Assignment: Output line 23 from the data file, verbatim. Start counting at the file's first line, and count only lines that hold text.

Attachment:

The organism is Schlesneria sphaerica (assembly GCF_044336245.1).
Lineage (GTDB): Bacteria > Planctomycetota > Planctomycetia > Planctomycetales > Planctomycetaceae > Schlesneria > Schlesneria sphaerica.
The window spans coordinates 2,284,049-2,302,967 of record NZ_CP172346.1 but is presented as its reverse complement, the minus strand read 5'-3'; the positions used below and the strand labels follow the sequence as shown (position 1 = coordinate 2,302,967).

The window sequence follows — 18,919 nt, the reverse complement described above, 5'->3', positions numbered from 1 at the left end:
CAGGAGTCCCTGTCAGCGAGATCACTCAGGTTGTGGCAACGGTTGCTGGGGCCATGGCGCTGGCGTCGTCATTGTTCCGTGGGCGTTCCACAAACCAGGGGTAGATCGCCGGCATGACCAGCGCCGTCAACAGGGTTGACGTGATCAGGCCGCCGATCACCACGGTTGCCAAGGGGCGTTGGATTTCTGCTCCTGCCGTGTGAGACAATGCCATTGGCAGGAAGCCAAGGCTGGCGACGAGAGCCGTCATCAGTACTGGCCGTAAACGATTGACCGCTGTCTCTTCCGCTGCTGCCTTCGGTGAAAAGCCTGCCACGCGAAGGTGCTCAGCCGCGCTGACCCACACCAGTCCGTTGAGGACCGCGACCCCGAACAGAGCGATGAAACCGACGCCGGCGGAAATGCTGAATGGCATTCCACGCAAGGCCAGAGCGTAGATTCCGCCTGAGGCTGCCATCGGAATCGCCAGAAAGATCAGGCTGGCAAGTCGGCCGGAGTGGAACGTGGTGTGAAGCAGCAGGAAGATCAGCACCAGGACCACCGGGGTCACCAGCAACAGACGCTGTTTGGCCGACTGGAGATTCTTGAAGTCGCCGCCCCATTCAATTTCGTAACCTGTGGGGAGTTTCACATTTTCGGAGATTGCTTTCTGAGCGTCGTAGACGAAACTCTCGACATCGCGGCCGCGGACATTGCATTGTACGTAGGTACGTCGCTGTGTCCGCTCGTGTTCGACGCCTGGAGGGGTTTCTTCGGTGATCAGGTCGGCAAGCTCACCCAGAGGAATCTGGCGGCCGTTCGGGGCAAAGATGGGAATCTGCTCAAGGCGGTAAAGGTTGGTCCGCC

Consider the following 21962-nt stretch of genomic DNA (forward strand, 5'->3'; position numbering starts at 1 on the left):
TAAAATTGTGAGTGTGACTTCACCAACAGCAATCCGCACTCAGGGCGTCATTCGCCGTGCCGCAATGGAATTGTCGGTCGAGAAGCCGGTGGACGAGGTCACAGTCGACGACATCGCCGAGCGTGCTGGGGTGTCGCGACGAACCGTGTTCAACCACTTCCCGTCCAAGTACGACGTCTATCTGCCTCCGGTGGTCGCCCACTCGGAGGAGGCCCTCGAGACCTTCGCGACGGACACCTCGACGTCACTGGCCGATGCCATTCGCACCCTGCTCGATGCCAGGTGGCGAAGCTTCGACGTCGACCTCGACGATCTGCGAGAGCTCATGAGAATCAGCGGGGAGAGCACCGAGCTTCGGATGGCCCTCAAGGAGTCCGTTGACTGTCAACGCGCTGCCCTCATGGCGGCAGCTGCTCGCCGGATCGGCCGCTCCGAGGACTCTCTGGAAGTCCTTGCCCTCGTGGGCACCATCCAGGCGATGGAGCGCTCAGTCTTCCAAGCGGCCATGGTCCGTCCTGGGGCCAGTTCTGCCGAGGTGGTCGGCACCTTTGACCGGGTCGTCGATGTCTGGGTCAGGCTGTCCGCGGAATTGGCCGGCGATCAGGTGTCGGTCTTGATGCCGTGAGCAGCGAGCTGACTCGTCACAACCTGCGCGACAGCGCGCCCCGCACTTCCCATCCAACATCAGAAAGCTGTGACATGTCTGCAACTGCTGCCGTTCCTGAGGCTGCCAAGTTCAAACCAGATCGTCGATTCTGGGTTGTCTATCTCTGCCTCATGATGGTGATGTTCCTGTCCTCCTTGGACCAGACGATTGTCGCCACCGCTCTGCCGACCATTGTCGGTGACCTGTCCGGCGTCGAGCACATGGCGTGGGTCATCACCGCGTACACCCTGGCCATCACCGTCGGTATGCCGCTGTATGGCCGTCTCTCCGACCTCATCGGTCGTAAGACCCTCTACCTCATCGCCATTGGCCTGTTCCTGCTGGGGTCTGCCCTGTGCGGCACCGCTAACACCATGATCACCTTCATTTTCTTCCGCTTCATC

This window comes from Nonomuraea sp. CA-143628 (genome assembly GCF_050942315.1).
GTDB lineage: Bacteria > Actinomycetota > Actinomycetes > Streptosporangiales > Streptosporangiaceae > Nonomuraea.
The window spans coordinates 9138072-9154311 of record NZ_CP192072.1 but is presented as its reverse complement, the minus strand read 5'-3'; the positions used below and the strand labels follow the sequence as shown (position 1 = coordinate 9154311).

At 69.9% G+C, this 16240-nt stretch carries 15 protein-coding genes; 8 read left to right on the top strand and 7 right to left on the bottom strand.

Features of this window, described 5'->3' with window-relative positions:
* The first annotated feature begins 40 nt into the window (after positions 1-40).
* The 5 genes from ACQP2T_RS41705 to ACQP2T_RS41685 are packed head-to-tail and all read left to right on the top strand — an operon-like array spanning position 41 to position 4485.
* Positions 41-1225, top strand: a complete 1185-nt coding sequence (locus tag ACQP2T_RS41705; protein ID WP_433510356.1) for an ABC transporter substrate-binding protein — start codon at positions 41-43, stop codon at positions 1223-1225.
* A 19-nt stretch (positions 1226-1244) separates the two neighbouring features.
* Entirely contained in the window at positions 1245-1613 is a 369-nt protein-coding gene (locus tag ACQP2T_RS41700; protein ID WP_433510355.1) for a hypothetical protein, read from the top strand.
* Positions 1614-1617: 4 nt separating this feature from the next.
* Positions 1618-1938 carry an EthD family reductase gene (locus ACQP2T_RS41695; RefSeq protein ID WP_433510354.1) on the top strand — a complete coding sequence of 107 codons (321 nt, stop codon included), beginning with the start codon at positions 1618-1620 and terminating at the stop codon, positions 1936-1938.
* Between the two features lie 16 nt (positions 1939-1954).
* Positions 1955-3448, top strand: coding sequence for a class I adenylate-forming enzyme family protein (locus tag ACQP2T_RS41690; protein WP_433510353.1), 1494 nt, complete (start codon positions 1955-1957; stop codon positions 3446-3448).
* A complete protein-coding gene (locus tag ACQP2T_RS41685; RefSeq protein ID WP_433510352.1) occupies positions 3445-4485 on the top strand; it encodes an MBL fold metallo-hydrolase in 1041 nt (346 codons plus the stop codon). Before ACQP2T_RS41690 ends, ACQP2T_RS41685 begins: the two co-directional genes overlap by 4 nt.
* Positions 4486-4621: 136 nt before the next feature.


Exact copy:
* Positions 4486-4621: 136 nt before the next feature.